If we look at the ‘Green Revolution’ in Iran, we can see that it was all orchestrated and hyped through the western media. To add fuel to the demonstrations, CNN opened a new situation room and went as far as encouraging the rioters using G.P.S. That is why many analysts called those riots in Tehran as CNN, Twitter or S.M.S Revolution. The objective or motive behind such strategies is to hold people hostage through perpetuating conflicts and division.
You have mentioned that NGOs are somehow involved in such situation, can you elaborate on that?
NGOs and aid agencies are directly involved in psychological wars. Working to make states dependent on aid and trying substitute legitimate governments is in itself a form of psychological war. This is an even worse form of warfare which strips countries of their dignities.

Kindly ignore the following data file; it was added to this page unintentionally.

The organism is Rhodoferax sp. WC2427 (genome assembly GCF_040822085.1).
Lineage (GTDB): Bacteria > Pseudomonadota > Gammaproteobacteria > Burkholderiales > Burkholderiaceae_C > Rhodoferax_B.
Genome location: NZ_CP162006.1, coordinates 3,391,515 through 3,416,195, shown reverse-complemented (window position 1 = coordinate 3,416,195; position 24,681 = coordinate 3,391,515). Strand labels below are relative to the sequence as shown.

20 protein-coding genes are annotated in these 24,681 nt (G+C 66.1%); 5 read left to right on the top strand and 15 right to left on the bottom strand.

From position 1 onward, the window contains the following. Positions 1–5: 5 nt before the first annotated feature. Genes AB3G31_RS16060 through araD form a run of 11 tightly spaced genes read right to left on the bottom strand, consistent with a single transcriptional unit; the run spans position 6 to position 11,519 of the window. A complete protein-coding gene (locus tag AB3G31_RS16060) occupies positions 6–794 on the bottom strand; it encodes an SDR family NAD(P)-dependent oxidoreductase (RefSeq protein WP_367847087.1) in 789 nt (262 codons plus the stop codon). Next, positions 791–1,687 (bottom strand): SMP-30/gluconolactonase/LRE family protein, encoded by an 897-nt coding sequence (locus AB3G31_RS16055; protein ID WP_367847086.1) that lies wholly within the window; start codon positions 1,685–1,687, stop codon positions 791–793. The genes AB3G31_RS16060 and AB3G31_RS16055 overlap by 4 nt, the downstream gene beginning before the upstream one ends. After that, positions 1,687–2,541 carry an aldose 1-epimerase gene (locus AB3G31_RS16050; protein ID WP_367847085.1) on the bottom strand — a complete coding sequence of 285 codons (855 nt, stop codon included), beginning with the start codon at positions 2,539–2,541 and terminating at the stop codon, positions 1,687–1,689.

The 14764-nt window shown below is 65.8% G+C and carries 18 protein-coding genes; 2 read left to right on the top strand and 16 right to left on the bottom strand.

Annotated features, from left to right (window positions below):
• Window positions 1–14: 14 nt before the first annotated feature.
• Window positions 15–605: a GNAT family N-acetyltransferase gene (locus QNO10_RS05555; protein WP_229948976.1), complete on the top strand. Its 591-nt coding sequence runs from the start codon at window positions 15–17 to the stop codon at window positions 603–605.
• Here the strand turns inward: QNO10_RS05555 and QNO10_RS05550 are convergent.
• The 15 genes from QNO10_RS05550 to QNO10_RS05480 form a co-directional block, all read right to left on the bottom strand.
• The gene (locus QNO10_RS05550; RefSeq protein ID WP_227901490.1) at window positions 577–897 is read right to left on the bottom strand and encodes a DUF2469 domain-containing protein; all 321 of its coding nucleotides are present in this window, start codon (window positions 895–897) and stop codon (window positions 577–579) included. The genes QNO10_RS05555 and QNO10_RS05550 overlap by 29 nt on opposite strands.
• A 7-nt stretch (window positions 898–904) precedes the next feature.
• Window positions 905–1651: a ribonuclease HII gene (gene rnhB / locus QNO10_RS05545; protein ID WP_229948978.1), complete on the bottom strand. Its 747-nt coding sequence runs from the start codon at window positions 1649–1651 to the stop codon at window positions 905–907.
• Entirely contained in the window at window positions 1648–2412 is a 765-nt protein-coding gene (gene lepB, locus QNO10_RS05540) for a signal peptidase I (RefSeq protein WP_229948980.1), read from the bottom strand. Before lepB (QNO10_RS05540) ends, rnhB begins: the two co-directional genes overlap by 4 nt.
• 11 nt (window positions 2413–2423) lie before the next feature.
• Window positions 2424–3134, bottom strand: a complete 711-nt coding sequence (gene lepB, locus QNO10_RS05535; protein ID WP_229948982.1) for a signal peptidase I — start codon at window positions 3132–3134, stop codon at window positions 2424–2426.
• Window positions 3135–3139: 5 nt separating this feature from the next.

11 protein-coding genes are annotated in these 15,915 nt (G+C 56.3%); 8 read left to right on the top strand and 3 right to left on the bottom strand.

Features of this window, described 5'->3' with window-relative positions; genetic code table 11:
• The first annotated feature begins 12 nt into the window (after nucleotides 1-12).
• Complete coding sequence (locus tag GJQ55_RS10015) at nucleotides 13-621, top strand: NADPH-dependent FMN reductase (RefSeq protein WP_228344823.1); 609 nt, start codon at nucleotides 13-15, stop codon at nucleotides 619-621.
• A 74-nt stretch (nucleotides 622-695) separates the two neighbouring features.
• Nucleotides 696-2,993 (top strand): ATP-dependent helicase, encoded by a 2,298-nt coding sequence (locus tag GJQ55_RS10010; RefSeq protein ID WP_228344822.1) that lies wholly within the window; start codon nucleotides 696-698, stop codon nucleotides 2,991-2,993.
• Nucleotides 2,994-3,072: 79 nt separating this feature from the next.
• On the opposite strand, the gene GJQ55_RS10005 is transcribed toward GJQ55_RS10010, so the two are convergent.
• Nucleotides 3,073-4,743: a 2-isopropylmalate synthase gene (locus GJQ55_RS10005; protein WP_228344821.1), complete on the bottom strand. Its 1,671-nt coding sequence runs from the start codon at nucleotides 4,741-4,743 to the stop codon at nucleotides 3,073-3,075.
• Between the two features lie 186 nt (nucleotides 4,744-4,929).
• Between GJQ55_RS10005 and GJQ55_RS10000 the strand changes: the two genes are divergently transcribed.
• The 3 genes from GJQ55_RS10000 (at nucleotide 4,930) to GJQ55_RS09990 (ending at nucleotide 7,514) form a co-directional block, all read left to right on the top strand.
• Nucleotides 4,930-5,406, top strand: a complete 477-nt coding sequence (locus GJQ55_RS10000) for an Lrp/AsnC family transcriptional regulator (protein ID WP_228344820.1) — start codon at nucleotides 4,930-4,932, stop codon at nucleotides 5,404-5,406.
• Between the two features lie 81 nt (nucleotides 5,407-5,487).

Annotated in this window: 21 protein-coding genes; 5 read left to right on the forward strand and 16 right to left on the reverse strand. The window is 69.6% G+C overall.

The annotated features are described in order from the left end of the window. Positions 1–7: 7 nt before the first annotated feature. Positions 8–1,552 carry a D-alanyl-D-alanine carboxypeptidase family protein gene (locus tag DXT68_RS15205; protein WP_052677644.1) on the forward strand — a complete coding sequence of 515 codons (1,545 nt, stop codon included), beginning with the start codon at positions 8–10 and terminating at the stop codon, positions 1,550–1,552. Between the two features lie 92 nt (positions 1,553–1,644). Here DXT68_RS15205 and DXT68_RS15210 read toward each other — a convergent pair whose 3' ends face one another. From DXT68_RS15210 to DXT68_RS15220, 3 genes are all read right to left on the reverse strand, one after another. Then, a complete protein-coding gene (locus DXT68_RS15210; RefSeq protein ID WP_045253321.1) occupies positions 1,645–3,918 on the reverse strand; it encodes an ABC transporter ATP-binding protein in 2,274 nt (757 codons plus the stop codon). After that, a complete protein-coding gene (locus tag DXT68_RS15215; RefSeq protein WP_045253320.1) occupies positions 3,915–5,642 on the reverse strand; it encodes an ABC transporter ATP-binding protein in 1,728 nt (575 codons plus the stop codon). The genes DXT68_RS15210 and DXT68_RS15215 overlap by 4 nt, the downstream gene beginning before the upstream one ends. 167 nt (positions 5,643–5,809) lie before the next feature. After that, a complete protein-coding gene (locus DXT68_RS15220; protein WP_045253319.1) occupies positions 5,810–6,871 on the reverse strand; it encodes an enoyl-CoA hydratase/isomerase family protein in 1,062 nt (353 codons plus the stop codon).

I will give you one example; it is a question I always ask myself. If you look at most aid items, you can detect that the containers are more expensive than the material they contain. The containers, be it sacks or tin cans, are manufactured for durability and usually have marks on them such as “USAID or aid from Canada”. These marks are put there on purpose to remind people that they are living in the world thanks to the good graces of these donors. If the motives of these donors were genuine, they could have provided the aid without putting brands on the aid materials. This is another aspect of psychological warfare.